But the statutory command that the mortgagor should not lose his property on default had always rested on the assumption that the mortgagee would be compensated for the default by a later payment, with interest, of the debt for which the security was given; and the protection afforded the mortgagor was, in effect, the granting of a stay. No instance has been found, except under the Frazier–Lemke Act (11 USCA § 203(s)) of either a statute or decision compelling the mortgagee to relinquish the property to the mortgagor free of the lien unless the debt was paid in full.
This right of the mortgagee to insist upon full payment before giving up his security has been deemed of the essence of a mortgage.... To protect his right to full payment or the mortgaged property, the mortgagee was allowed to bid at the judicial sale on foreclosure. In many states other statutory changes were made in the form and detail of foreclosure and redemption. But practically always the measures adopted for the mortgagor's relief, including moratorium legislation enacted by the several states during the present depression, resulted primarily in a stay; and the relief afforded rested, as theretofore, upon the assumption that no substantive right of the mortgagee was being impaired, since payment in full of the debt with interest would fully compensate him.
The Radford Court then turned its attention to a review of prior bankruptcy legislation. It noted:
Although each of our national bankruptcy acts followed a major or minor depression, none had prior to the Frazier–Lemke amendment, sought to compel the holder of a mortgage to surrender to the bankrupt either the possession of the mortgaged property or the title, so long as any part of the debt thereby secured remained unpaid.... But unless the mortgagee released his security, in order to prove in bankruptcy for the full amount of the debt, a mortgage even of exempt property was not disturbed by bankruptcy proceedings.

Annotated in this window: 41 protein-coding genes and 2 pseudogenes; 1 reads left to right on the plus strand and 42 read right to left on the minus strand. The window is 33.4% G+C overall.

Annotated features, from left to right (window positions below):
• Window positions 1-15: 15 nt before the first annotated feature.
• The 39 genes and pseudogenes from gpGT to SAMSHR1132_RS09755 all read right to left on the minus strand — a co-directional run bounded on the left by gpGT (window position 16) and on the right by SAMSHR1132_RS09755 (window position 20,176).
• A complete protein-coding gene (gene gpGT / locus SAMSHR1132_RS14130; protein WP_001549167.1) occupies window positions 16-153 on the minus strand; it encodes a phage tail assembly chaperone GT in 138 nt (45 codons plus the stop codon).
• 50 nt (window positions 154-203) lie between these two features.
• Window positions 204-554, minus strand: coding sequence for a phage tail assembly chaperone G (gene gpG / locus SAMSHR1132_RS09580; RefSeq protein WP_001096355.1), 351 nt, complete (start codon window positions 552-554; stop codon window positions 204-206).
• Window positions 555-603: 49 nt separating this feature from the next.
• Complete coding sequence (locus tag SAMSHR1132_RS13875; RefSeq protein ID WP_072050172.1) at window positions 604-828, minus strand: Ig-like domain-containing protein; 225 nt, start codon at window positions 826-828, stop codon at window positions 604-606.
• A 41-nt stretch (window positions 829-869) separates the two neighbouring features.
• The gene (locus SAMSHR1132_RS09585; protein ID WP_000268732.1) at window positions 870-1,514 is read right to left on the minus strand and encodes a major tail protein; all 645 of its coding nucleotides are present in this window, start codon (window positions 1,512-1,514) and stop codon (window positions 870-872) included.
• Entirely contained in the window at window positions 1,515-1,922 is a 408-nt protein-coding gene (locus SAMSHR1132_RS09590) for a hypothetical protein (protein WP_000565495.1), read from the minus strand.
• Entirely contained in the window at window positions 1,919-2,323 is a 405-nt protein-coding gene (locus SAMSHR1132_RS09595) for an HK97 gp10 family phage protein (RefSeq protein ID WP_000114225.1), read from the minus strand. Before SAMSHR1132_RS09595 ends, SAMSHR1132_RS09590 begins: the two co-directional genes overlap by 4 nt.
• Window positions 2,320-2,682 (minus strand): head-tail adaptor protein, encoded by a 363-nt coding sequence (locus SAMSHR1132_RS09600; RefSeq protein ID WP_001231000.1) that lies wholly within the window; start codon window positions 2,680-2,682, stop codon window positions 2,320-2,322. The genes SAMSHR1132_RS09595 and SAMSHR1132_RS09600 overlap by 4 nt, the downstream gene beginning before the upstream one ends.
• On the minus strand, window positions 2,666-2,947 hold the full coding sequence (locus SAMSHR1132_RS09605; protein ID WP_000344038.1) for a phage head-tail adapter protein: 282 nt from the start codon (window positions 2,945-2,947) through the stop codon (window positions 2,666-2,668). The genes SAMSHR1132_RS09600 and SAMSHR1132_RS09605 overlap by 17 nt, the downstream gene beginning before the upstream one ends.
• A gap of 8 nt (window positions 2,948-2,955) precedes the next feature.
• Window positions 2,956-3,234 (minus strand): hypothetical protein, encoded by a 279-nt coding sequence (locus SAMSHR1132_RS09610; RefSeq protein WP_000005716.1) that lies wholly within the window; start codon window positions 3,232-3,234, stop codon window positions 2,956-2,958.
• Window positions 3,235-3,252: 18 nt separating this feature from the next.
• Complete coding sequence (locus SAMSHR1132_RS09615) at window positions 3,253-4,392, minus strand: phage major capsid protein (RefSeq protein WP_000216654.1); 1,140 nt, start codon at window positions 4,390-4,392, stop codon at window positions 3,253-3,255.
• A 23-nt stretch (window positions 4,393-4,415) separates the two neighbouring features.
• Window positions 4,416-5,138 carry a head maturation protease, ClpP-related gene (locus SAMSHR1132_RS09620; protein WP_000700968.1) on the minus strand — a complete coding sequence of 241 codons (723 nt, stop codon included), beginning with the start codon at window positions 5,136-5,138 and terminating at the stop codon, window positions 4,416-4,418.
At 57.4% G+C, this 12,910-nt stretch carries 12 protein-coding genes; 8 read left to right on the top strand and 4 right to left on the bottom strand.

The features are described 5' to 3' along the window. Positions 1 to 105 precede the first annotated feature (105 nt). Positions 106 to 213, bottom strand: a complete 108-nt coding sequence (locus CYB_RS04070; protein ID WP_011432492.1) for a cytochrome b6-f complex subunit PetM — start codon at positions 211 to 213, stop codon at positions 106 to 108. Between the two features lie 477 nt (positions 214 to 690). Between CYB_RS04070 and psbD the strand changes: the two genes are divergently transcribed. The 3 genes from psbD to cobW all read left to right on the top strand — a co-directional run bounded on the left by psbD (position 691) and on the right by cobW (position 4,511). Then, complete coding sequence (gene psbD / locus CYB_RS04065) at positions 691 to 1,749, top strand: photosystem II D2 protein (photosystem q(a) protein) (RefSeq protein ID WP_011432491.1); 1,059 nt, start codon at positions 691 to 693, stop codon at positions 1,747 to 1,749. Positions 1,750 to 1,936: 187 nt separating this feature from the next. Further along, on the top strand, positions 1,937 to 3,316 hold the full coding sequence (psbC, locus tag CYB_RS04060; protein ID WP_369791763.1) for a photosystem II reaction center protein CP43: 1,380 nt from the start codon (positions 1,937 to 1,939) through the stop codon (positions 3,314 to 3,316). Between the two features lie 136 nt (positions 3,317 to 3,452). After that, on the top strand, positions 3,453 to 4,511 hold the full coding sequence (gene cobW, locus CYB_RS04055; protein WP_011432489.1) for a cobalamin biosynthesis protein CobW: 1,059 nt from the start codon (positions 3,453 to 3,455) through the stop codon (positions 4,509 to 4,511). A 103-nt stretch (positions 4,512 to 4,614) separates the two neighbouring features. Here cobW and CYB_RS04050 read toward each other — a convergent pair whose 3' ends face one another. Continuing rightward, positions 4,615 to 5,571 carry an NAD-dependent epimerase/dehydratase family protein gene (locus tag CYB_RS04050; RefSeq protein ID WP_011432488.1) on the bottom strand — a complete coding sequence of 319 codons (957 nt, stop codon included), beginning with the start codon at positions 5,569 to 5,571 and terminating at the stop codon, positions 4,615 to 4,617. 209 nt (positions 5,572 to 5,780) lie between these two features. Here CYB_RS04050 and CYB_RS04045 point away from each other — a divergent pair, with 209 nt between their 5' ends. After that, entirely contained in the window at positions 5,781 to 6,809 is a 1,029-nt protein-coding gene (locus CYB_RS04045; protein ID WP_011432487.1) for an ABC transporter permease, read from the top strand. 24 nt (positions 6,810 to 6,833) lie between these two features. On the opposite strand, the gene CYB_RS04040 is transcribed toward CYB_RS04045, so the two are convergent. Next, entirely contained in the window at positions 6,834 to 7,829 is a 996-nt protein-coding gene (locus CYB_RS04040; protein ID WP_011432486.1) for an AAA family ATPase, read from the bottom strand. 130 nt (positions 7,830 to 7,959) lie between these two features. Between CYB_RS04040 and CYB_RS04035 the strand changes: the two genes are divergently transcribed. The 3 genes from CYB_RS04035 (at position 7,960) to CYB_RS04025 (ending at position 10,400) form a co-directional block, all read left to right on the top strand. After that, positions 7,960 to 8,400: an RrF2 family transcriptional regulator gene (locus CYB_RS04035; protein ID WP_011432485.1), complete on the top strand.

It is interesting to contemplate the Radford Court's setting of the table, as it were. After all the foregoing discussion, the Court stated:
It is true that the position of a secured creditor, who has rights in specific property, differs fundamentally from that of an unsecured creditor, who has none; and that the Frazier–Lemke Act (11 USCA s 203(s)) is the first instance of an attempt, by a bankruptcy act, to abridge, solely in the interest of the mortgagor, a substantive right of the mortgagee in specific property held as security.
But we have no occasion to decide in this case whether the bankruptcy clause confers upon Congress generally the power to abridge the mortgagee's rights in specific property. Id. Why? Because the Frazier–Lemke amendment expressly applied only to mortgages already existing at the time of its enactment. That provision evoked the Fifth Amendment to the Constitution, which prohibits the taking of property of another without just compensation. The Court reviewed the multiple rights afforded a mortgagee under applicable state law, all of which arose from the mortgage agreement entered into prior to enactment of the Frazier–Lemke amendment to the bankruptcy laws. The Court observed about the amendment: